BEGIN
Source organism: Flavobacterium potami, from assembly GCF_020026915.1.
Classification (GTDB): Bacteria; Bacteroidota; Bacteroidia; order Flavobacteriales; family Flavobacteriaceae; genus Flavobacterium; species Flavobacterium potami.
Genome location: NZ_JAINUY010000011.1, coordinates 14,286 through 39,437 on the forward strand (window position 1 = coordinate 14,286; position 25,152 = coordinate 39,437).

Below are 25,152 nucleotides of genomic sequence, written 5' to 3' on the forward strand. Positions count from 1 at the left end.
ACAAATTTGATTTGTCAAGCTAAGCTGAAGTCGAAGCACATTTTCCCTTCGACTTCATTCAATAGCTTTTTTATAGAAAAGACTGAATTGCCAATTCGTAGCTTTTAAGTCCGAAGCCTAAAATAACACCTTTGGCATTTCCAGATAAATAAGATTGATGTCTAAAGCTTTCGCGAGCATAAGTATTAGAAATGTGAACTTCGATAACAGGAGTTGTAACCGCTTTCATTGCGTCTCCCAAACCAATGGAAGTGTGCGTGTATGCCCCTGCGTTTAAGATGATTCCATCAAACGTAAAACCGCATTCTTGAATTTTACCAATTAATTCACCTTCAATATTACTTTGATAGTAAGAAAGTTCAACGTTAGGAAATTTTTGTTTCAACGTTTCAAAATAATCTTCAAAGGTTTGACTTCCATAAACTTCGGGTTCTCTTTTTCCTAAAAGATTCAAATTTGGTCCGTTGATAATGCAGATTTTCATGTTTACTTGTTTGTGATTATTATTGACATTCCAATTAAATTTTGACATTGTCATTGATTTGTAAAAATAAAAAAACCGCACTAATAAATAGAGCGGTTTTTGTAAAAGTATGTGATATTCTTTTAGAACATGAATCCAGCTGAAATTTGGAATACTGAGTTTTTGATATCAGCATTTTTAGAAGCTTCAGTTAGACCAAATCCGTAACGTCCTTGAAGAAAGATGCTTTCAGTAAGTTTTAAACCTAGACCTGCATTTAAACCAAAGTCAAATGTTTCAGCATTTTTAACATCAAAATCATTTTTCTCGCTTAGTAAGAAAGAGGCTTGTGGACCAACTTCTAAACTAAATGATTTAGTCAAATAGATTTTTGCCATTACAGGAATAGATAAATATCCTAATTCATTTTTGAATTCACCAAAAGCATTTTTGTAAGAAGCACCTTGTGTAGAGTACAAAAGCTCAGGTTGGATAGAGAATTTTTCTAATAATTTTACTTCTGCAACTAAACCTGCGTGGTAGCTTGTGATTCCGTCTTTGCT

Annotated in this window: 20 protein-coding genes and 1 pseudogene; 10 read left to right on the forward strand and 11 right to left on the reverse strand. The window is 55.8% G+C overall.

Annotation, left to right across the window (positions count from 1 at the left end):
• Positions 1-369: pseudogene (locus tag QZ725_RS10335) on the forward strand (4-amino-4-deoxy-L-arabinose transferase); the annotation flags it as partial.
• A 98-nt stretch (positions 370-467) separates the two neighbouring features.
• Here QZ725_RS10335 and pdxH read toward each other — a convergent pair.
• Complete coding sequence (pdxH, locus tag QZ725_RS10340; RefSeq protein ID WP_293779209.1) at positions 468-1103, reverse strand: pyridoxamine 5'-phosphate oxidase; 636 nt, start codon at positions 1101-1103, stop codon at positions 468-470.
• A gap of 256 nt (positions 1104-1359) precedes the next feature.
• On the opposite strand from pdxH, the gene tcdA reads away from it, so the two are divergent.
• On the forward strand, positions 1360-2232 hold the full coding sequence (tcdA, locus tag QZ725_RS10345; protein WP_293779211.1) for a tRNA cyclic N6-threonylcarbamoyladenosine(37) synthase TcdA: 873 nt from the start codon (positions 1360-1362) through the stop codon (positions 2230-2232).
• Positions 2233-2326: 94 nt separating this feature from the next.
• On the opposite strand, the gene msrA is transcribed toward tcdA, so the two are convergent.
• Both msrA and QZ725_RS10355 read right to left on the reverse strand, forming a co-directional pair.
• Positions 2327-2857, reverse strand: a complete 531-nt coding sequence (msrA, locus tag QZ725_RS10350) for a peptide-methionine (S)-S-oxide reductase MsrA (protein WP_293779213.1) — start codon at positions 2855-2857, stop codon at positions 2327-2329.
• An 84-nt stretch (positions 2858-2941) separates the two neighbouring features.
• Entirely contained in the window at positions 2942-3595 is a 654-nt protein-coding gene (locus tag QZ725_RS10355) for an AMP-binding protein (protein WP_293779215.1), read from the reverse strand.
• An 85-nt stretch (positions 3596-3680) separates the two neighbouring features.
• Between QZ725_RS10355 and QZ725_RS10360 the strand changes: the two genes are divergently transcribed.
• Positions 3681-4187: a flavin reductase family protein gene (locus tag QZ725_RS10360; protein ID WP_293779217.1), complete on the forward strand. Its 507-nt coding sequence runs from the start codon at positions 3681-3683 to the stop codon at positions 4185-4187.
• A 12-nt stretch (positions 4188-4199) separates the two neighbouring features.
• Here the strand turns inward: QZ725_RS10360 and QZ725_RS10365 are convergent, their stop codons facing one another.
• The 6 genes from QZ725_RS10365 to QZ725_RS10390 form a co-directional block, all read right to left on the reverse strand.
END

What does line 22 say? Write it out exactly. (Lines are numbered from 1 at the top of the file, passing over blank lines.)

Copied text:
• Between QZ725_RS10355 and QZ725_RS10360 the strand changes: the two genes are divergently transcribed.